In the late 19th century, affluent Filipinos sent their children to London, Ghent, Rome, Paris and other European cities for higher education. The majority sent sons to Spanish schools. Typically, the trip from Manila to Barcelona in the 1880s took 42 days. From the Spanish port, they took the train or traveled by boat. Felix Roxas, a member of the "poorer" branch of the Roxas clan (the "rich" branch were the Roxas Zobel de Ayalas), was one of the fortunate Filipinos. In an engaging series of reminiscences written for a Manila newspaper in the 1930s (reprinted later in the Filipiniana Book Guild volume, The World of Felix Roxas), he recounts his experiences as a 17-year-old student sent to Europe in 1881.
Upon disembarking, Roxas immediately went to a barbershop, where he had his hair cut, styled, and curled. Then he went shopping for a new hat and cane. But the European sojourn of young Filipinos were meant to change more than outward appearances. Many of the contemporaries of Roxas bore surnames familiar to us still. There were the Visayans Cresenciano Gonzaga of Negros Occidental; and Emilio Villanueva of Negros. Graciano Lopez Jaena studied medicine in Valencia. Javier Gomez de la Serna and Simplicio Hugo y Vidal were both from Capiz. From other parts of the archipelago were Julio Llorente, taking up civil engineering and law simultaneously. Eduardo de Lete was from Pangasinan and Tomas del Rosario from Balanga, Bataan.
Gregorio Sanciangco of Malabon , who wrote El Progreso Filipino, in many ways as important as the Noli and Fili, was mentioned. There was Rizal, studying medicine at San Carlos and philosophy and letters at the Universidad Central. Also studying medicine was his townmate Santiago Carillo. There were Antonio Rocha; Manuel Fernandez Maninang and his stepbrother Vicente Gonzalez Maninang, from Manila. Melecio Figueroa, trained as an engineering scholar in Rome, was also an engraver, and later designed the Philippine coins during the American regime.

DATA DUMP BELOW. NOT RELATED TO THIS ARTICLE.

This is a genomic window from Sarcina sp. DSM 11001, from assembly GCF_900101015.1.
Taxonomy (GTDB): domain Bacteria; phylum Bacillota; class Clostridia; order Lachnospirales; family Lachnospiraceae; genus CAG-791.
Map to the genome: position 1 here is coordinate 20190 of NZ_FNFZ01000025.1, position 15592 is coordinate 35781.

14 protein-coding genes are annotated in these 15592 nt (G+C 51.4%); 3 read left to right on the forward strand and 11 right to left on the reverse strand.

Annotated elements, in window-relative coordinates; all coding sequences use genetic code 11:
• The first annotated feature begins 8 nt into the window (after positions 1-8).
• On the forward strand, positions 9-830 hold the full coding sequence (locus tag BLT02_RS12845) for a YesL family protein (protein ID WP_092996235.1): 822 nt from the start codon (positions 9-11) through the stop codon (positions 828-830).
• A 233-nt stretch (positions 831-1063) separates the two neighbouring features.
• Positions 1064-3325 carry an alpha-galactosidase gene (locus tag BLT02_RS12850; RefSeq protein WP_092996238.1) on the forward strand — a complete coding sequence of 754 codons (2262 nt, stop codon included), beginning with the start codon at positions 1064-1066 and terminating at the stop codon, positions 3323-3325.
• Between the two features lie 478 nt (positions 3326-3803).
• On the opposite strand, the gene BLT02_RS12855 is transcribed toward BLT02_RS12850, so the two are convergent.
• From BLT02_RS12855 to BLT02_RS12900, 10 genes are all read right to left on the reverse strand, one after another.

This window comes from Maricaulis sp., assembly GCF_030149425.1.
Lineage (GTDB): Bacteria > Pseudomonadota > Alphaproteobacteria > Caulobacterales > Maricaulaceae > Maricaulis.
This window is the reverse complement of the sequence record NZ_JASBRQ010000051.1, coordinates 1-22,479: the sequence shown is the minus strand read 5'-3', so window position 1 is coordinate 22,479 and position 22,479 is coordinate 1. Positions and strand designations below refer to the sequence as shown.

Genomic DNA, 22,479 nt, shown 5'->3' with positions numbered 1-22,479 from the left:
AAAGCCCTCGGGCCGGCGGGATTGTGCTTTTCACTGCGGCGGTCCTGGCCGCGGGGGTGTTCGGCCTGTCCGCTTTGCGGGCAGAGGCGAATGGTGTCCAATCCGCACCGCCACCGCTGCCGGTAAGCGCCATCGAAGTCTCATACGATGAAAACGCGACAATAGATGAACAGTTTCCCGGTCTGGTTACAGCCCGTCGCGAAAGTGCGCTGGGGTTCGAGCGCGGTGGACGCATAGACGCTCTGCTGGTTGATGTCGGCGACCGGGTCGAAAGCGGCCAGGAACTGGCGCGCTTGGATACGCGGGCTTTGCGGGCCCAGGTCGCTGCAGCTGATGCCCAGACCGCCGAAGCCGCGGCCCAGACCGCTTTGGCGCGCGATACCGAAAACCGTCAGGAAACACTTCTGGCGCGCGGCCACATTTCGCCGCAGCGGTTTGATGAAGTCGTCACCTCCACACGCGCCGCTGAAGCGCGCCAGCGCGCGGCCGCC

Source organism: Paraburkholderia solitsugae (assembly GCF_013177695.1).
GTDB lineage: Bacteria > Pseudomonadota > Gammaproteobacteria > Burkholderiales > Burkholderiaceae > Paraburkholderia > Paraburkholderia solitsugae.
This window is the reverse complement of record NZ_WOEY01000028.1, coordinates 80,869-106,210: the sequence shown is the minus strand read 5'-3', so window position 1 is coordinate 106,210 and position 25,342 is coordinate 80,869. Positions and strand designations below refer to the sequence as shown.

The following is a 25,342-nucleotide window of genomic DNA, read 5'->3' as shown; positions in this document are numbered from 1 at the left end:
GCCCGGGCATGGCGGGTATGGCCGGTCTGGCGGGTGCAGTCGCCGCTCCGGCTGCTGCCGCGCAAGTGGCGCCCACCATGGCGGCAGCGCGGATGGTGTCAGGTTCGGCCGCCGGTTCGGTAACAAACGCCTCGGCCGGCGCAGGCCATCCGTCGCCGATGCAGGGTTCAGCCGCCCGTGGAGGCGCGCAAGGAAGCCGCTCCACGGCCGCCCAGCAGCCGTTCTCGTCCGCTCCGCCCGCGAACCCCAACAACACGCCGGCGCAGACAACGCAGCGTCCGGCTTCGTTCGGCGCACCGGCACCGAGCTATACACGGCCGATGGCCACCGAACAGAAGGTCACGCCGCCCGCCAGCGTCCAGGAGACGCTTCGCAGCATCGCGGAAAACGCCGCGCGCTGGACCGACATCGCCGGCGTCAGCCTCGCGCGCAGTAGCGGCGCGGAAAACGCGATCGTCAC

Pedro Alejandro Paterno already had a university degree from Salamanca, and enjoyed the friendship of prominent literary and political figures. Pedro's brothers Antonio and Maximino studied in San Carlos University. Roxas was like a camera, retaining colorful images in his head. To celebrate success in recent exams, he invited the Filipino student colony to a formal dance. They came "in formal attire: gleaming top hats, gloves and well-pressed frock coats... (Among the guests were)...lovely Madrileñas...(with) their olive complexion and elegant figures...They all spent an exceedingly enjoyable night dancing almost till dawn."
In December 1881 Pedro invited the entire Filipino colony to his house for a banquet honoring the overseas minister, Fernando Leon y Castillo, who had secured the royal decree abolishing the tobacco monopoly in the Philippines. The 50 guests “wore impeccable top hats and were flawlessly dressed” and were served champagne as they listened to speeches.
Prominent among the Filipinos was the master painter Juan Luna, who hobnobbed with royalty. His mother-in-law, a Gorricho, owned valuable land in Manila. His father-in-law, a top-notch lawyer, had been implicated in the 1872 Cavite Mutiny, and the family had gone into exile in Paris. Luna moved to Paris in October 1884, and established his studio close to that of F. Resurreccion Hidalgo. Luna in Paris was not the same provincial who had disembarked in Barcelona from a distant colony. He had become a sophisticate. Paris already dominated the artistic world. In its salons, the canons of Classicism, Romanticism and Realism were being challenged.